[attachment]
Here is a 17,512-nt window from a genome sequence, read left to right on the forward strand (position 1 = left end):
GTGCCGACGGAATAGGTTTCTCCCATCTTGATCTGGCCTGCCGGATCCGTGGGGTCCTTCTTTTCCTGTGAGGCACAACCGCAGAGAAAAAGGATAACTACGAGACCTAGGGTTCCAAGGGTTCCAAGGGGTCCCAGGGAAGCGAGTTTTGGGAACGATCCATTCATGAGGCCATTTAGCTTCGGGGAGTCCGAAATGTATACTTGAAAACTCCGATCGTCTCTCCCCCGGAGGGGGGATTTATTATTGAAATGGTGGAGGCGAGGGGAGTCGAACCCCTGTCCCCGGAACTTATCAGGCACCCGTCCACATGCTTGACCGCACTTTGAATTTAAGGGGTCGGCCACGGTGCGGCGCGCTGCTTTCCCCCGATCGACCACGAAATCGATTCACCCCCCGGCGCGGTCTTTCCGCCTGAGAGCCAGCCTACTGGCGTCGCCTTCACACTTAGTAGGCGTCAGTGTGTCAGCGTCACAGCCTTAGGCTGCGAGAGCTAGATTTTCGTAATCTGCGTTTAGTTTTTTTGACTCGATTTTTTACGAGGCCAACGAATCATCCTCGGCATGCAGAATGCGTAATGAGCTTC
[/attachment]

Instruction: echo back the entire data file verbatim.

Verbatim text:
Here is a 17,512-nt window from a genome sequence, read left to right on the forward strand (position 1 = left end):
GTGCCGACGGAATAGGTTTCTCCCATCTTGATCTGGCCTGCCGGATCCGTGGGGTCCTTCTTTTCCTGTGAGGCACAACCGCAGAGAAAAAGGATAACTACGAGACCTAGGGTTCCAAGGGTTCCAAGGGGTCCCAGGGAAGCGAGTTTTGGGAACGATCCATTCATGAGGCCATTTAGCTTCGGGGAGTCCGAAATGTATACTTGAAAACTCCGATCGTCTCTCCCCCGGAGGGGGGATTTATTATTGAAATGGTGGAGGCGAGGGGAGTCGAACCCCTGTCCCCGGAACTTATCAGGCACCCGTCCACATGCTTGACCGCACTTTGAATTTAAGGGGTCGGCCACGGTGCGGCGCGCTGCTTTCCCCCGATCGACCACGAAATCGATTCACCCCCCGGCGCGGTCTTTCCGCCTGAGAGCCAGCCTACTGGCGTCGCCTTCACACTTAGTAGGCGTCAGTGTGTCAGCGTCACAGCCTTAGGCTGCGAGAGCTAGATTTTCGTAATCTGCGTTTAGTTTTTTTGACTCGATTTTTTACGAGGCCAACGAATCATCCTCGGCATGCAGAATGCGTAATGAGCTTC